There are even some companies in the industry that are allowing customers to design their own glasses using this technology, which works to increase customer satisfaction and encourage repeat custom.
The most ornate pieces of jewelry are made up of intricate details that can be tricky to create, but 3D printing is set to transform this process through printing pieces that were once only possible to achieve through painstakingly handcrafting them.
The design options that will be available with 3D printing are endless, and you will be able to mock-up prototypes of your design quickly and easily to check for any flaws or issues. You will also be able to create tools specifically designed to help you with making your jewelry.
3D printing is already proving its worth in the healthcare industry, with the outbreak of Covid-19 prompting companies like Ricoh 3D to produce 40,000 face shields for PPE.
That’s not where the potential for 3D printing to help healthcare stops, however, as it can also be used in the pre-planning stages of complicated surgical procedures to help surgeons, which was first discovered by Guy’s and St Thomas’ NHS Foundation Trust.
This could have huge benefits for patients and surgeons alike, making certain treatments or procedures much easier and potentially saving many lives.
The medical and dental industries were among the first to utilize 3D printing technology, and there is a great scope for its capabilities in this sector.
It has the ability to help with the creation of bespoke, tailor-made items such as dental crowns, which can be designed to suit your mouth perfectly for a custom fit.
In the future, there is even the possibility for this technology to develop to the point where it can help both dental surgeons and patients, but this is a long way off being beneficial to the commercial sector.
Remember how we said the concept of 3D printing seems like something from a science fiction movie? Well, stick with us, because so does this.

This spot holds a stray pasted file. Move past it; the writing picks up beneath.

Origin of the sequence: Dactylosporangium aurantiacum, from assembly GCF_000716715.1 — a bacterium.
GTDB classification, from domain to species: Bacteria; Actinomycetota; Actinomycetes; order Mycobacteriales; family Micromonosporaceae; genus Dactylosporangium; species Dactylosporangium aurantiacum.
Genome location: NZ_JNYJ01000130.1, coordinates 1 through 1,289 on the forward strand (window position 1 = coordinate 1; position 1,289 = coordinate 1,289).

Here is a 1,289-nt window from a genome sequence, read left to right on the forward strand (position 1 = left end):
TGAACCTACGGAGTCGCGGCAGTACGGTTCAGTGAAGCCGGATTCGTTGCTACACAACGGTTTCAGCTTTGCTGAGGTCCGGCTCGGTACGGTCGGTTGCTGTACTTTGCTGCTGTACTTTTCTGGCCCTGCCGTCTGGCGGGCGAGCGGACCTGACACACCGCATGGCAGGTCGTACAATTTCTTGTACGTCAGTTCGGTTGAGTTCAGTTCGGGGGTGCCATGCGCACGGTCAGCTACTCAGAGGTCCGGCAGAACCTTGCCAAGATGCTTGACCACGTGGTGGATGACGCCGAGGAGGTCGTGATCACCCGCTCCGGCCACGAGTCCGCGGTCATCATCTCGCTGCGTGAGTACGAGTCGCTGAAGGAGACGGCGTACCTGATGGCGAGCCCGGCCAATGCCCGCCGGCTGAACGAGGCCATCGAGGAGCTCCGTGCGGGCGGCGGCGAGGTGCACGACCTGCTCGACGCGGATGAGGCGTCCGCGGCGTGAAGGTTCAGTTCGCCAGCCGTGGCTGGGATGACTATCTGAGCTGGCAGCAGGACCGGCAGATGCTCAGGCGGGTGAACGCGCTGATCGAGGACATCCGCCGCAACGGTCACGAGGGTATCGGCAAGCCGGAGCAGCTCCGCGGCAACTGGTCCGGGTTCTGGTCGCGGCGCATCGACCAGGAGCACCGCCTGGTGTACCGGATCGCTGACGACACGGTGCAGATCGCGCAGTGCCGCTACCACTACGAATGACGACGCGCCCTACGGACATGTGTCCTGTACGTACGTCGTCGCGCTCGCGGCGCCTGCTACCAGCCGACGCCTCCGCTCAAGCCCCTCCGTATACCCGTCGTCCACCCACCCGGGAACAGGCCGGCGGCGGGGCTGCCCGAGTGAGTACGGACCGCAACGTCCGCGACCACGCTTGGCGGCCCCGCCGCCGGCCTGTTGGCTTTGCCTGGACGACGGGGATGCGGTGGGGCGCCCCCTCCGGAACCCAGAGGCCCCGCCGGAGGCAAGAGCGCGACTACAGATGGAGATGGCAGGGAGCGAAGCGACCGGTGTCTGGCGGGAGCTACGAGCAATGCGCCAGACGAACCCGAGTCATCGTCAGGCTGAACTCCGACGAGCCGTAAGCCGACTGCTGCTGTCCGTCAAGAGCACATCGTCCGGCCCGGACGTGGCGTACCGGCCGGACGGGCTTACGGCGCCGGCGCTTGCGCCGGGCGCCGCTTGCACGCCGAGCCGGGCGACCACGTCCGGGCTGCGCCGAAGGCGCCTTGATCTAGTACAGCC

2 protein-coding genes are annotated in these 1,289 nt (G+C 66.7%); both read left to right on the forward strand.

In a dream come true for the majority of scientists, 3D printing allows for the exact replication of organs and has huge potential in regenerative medicine. It’s still very much in its infancy, but there is much industry excitement around the fact that there is the potential to produce organic tissue that is eligible for transplant in medical procedures.
Additive manufacturing also has a place in the food industry, as it could change the way we currently cook and consume food.
The thought of a meal that’s been pushed out through a nozzle to be constructed on your plate may not be appealing, but you might be surprised to learn that some of your favorite foods are already produced using extrusion methods, including foods like pasta, sausages, and breadsticks.
Although it’s still early on its development, this could be one of the first forms of 3D printing that reaches the consumer market.
One of the key elements of engaging students with their education is to make their learning exciting, and what could be more so than the ability to theoretically print anything you want?
Using 3D printing for educational purposes can complement the current curriculum in a number of ways, helping both students and teachers with their work. It’s also a great way to give kids access to new technology and knowledge they may not otherwise have.